KINGSTON, Jamaica Wednesday, June 26, 2019 — Jamaican health authorities are warning nationals to take preventative measures to deal with the excessive heat being experienced here, noting that the situation is harmful to their health and could also prove to be fatal.
“Jamaica, as other countries in the Caribbean, has a heat season that is typically between May and October each year. This year, extremely high temperatures are being recorded. The public is therefore advised to take precautionary measures to reduce exposure to heat and limit the serious effects it can have on the body,” the Ministry of Health and Wellness said in a statement.
Over the last weekend, the temperature in the capital was a sizzling 39.1 degrees Celsius – the highest temperature ever recorded in Kingston.
“Heat-related illnesses include heat exhaustion, heat rash, heat (muscle) cramps, and the most severe illness, heat stroke. Heat Stroke may be fatal,” cautioned Dr. Nicole Dawkins-Wright, Director of Emergency, Disaster Management and Special Services at the Ministry of Health and Wellness.
Signs associated with a heat stroke include a very high body temperature (above 103 degrees Fahrenheit), hot and dry skin, a throbbing headache and dizziness. Other signs include altered mental state or behaviour, nausea, vomiting, flushed skin, rapid breathing, and a racing heart rate.
“If any of these signs are noted, seek medical assistance, immediately, while finding ways to cool down the person, such as sponging with cold water, wrapping the person in a wet, cold sheet and fanning the person vigorously,” advised Dawkins-Wright.
Extreme heat stress may also trigger decompensation in some medical conditions, such as diabetes and hypertension. Some persons are also at greater risk of being affected by heat. Among the most vulnerable are the elderly; as well as infants and children younger than six years of age; persons who are overweight; and those with pre-existing medical conditions.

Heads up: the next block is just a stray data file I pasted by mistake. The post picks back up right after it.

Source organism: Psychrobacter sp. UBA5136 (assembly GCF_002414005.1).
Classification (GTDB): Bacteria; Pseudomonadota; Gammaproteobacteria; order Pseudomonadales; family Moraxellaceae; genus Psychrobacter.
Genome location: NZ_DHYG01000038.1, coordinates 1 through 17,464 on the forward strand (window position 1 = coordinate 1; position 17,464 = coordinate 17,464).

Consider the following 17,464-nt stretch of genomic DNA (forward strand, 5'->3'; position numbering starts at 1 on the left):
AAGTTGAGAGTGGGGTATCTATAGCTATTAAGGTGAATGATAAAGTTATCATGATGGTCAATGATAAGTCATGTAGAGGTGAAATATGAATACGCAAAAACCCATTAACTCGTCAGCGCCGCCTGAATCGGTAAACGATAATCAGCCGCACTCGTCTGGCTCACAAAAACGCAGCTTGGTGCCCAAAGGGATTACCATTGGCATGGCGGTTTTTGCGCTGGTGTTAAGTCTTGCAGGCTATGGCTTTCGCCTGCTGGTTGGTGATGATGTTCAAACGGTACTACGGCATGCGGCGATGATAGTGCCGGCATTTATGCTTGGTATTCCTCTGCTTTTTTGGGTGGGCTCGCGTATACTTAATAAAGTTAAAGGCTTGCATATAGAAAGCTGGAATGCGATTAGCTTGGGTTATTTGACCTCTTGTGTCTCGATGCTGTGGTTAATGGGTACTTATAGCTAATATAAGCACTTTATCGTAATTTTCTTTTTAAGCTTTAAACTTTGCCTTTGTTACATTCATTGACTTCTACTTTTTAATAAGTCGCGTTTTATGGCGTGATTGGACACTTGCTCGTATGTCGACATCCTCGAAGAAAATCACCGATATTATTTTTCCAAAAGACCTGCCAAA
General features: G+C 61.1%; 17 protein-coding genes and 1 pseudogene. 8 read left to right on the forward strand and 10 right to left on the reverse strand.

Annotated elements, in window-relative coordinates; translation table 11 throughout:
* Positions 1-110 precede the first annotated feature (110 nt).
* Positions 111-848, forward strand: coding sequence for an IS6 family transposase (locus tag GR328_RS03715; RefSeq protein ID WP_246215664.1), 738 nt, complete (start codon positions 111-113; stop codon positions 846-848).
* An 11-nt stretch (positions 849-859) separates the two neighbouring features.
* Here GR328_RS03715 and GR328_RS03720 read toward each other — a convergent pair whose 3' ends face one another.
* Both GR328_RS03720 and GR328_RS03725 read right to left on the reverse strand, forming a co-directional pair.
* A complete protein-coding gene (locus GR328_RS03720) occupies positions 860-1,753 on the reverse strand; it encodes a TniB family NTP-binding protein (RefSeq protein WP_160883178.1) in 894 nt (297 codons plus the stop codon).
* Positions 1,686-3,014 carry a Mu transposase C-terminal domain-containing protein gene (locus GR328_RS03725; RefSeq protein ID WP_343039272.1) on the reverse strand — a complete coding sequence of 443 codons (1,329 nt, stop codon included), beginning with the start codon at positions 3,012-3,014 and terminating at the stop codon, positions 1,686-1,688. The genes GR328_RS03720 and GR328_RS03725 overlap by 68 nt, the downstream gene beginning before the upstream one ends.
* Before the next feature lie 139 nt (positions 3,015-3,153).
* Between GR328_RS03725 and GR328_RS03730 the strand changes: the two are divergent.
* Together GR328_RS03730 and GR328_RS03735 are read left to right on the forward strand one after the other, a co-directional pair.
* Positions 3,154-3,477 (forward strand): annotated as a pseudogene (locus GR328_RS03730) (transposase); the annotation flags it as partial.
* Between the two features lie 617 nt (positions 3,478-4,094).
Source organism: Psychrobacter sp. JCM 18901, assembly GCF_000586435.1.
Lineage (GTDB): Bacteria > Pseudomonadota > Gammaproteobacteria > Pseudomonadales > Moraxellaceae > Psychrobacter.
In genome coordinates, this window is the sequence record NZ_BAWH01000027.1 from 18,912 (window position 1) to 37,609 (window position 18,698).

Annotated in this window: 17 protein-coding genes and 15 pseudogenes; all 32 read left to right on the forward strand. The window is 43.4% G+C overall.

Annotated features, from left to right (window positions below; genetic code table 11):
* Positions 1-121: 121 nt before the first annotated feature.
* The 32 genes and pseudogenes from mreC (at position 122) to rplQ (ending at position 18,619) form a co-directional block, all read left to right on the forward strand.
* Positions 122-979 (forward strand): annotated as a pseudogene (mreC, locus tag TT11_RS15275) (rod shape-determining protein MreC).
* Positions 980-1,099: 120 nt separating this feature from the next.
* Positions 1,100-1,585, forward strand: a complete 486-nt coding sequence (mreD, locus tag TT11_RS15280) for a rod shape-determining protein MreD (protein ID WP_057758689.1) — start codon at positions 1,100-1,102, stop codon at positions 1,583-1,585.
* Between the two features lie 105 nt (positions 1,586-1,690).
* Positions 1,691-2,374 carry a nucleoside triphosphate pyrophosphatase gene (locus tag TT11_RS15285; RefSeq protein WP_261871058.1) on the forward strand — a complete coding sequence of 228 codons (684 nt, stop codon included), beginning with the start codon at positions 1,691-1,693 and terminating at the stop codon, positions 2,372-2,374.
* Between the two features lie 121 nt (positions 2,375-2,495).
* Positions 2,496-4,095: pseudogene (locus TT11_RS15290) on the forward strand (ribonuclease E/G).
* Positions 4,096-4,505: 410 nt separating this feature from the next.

In order to prevent illness associated with the heat, members of the public are encouraged to:
• Hydrate with cool water, especially when it is hot and humid;
• Drink more fluids, limit or avoid sugar-sweetened drinks and beverages that contain alcohol;
• Drink more water than normal before, during and after vigorous activities (at least 15 minutes before, and take fluid breaks at least every 15 minutes);
• Exercise indoors where possible;
• Drink more water than normal if one is exposed to heat for long periods (greater than two hours);
• Avoid the sun during the middle of the day, such as by limiting, as much as possible, outdoor activities to mornings and evenings; and seeking out shade when outdoors; and
• Wear light-weight, light-coloured, loose-fitting clothes made of breathable fabrics.
The public is also being advised to avoid crowded locations and ensure that their homes are well ventilated.